BirdsFromFlowers1

BirdsFromFlowers3BirdsFromFlowers2

I think you get the gist.  You may read the book in its entirety here.  Thanks to Mara Rockliff for the link.

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About Elizabeth Bird

Elizabeth Bird is currently the Collection Development Manager of the Evanston Public Library system and a former Materials Specialist for New York Public Library. She has served on Newbery, written for Horn Book, and has done other lovely little things that she'd love to tell you about but that she's sure you'd find more interesting to hear of in person. Her opinions are her own and do not reflect those of EPL, SLJ, or any of the other acronyms you might be able to name. Follow her on Twitter: @fuseeight.

Comments

  1. Love the birds and flowers!

  2. Denis Markell says:

    “One of the most amusing books in the world.” Now THERE’S a blurb! I think I need to add more birds and flowers to my book…

  3. Will the awards be live-streamed this year? Thanks.

    • Elizabeth Bird says:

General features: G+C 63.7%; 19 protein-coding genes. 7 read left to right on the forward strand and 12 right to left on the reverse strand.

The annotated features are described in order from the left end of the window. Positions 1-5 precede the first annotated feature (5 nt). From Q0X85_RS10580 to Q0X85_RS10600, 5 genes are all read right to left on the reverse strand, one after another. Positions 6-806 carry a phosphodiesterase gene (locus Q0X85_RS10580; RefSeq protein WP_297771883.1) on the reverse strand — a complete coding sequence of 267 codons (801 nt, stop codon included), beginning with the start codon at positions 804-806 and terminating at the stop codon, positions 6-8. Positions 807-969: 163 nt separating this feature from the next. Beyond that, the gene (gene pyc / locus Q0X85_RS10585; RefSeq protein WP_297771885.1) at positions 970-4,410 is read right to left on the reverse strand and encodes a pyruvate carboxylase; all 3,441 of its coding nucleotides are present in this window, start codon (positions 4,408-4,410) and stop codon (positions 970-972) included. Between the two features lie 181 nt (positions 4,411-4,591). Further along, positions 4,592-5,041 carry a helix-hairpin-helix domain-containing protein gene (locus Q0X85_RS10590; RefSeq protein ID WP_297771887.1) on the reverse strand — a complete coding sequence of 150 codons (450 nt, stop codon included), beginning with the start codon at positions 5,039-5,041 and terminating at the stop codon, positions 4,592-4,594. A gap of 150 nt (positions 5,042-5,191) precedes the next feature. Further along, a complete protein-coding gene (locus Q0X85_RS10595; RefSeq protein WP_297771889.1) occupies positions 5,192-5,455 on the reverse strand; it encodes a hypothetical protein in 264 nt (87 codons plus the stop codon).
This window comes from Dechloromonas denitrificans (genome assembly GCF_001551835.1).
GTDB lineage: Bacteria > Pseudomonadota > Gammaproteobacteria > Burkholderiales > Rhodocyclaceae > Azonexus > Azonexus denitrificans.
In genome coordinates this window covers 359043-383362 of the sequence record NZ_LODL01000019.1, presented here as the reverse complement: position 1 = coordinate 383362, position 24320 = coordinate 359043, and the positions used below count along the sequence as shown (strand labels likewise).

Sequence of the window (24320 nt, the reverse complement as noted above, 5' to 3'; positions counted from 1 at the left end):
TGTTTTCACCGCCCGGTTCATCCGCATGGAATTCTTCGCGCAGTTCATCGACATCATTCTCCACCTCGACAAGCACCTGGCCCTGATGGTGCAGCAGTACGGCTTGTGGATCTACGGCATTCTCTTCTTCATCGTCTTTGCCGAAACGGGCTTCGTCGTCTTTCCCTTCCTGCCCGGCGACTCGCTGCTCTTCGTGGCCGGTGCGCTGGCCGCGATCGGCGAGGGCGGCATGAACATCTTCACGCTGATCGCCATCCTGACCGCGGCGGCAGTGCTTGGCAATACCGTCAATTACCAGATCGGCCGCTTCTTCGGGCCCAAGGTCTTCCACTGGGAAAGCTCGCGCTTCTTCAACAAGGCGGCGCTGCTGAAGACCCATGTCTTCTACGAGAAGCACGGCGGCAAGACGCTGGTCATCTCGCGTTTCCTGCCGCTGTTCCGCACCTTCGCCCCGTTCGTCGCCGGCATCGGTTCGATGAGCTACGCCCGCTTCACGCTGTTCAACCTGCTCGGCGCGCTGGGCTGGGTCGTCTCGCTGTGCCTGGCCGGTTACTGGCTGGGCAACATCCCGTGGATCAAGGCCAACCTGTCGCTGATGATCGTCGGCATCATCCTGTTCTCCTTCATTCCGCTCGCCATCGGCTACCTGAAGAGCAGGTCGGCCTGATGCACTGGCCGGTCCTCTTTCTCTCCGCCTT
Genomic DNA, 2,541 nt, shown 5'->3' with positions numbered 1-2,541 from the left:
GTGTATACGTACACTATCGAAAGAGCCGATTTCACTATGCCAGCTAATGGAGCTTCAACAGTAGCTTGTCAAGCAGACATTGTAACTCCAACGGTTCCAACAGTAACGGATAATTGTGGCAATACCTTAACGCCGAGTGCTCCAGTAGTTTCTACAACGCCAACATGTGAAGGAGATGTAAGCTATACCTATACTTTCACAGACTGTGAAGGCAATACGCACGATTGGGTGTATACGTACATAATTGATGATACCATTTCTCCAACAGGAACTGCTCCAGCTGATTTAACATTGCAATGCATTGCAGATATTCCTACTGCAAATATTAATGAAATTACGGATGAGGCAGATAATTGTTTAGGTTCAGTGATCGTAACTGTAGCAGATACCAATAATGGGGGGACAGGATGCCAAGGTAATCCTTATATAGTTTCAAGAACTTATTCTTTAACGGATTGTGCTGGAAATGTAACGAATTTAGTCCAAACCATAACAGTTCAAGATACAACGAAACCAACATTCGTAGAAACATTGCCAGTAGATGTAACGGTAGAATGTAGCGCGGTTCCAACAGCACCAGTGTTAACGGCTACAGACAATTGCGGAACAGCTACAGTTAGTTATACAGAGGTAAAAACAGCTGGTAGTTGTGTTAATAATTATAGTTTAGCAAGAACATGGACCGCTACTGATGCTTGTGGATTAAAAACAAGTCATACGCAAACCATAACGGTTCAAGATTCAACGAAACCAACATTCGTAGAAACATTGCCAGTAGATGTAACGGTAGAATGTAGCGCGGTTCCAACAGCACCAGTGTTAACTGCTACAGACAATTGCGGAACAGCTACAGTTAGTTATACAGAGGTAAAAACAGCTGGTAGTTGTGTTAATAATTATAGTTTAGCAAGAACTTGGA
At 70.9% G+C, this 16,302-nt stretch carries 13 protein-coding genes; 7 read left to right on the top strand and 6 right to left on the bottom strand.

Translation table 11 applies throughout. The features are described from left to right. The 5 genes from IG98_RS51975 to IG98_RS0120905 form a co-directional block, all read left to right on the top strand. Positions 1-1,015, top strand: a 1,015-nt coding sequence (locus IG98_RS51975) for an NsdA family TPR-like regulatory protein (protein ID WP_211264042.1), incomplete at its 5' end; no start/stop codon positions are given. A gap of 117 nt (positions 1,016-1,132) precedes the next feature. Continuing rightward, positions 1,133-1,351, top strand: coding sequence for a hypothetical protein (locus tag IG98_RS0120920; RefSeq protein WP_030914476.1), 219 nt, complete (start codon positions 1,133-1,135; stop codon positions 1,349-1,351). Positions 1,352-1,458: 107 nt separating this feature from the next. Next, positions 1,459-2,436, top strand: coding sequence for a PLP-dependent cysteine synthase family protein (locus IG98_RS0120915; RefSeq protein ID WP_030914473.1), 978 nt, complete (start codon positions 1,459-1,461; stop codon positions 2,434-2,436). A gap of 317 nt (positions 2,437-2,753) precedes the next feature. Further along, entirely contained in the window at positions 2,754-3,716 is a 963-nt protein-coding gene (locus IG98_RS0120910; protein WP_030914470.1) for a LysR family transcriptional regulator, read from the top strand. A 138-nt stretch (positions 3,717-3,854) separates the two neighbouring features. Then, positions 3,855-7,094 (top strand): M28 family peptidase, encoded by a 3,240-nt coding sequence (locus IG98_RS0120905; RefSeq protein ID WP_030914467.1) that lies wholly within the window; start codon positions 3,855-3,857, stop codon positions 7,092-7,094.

But of course! I can’t find the link now (they may not have it up yet) but will keep you informed accordingly.

  4. Thanks for the link to Monica’s article. Like most (if not all) of Monica’s writing, it was thoughtful and lovely and spot-on.

    Also, the bird or flower photos – great! I’m trying to think of a way to weave this into a lesson…

  5. Lucia Dirrig says:

    So many great links, thank you! On an unrelated topic, I’ve noticed lately that when readers get to the last page of a picture book they frequently turn the page to see if there is more to be read. It seems rather anti-climactic to reach the end of a book and not realize it’s the end. Really ruins the punch line, so to speak. I would like the words THE END to come back in vogue for picture books, anyone else have thoughts on this?

  6. It is cool what Penguin is doing, but I would venture a guess that they are only recommending books published under their imprint, thus still possibly having the person miss out on the perfect book.

    • Elizabeth Bird says:

      Actually, I have it on good authority that they are told they must include one Penguin book amongst their recommendations but that otherwise they should offer only the best books. Not to shill for them or anything.